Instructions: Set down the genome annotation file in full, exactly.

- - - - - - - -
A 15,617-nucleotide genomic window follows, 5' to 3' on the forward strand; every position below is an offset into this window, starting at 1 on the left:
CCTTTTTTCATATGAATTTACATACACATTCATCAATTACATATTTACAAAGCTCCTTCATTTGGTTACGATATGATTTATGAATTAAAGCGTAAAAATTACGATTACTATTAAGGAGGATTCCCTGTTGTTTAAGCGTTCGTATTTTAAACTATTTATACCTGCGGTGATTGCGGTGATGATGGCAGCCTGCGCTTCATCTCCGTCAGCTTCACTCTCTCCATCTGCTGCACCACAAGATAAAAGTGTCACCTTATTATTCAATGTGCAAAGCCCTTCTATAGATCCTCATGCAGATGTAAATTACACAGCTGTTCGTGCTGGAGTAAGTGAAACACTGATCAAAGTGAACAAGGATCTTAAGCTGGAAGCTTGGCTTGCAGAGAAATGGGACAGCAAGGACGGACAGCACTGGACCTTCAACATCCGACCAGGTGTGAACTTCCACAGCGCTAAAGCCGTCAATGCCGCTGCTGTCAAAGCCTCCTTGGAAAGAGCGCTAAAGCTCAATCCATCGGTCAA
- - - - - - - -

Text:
A 15,617-nucleotide genomic window follows, 5' to 3' on the forward strand; every position below is an offset into this window, starting at 1 on the left:
CCTTTTTTCATATGAATTTACATACACATTCATCAATTACATATTTACAAAGCTCCTTCATTTGGTTACGATATGATTTATGAATTAAAGCGTAAAAATTACGATTACTATTAAGGAGGATTCCCTGTTGTTTAAGCGTTCGTATTTTAAACTATTTATACCTGCGGTGATTGCGGTGATGATGGCAGCCTGCGCTTCATCTCCGTCAGCTTCACTCTCTCCATCTGCTGCACCACAAGATAAAAGTGTCACCTTATTATTCAATGTGCAAAGCCCTTCTATAGATCCTCATGCAGATGTAAATTACACAGCTGTTCGTGCTGGAGTAAGTGAAACACTGATCAAAGTGAACAAGGATCTTAAGCTGGAAGCTTGGCTTGCAGAGAAATGGGACAGCAAGGACGGACAGCACTGGACCTTCAACATCCGACCAGGTGTGAACTTCCACAGCGCTAAAGCCGTCAATGCCGCTGCTGTCAAAGCCTCCTTGGAAAGAGCGCTAAAGCTCAATCCATCGGTCAA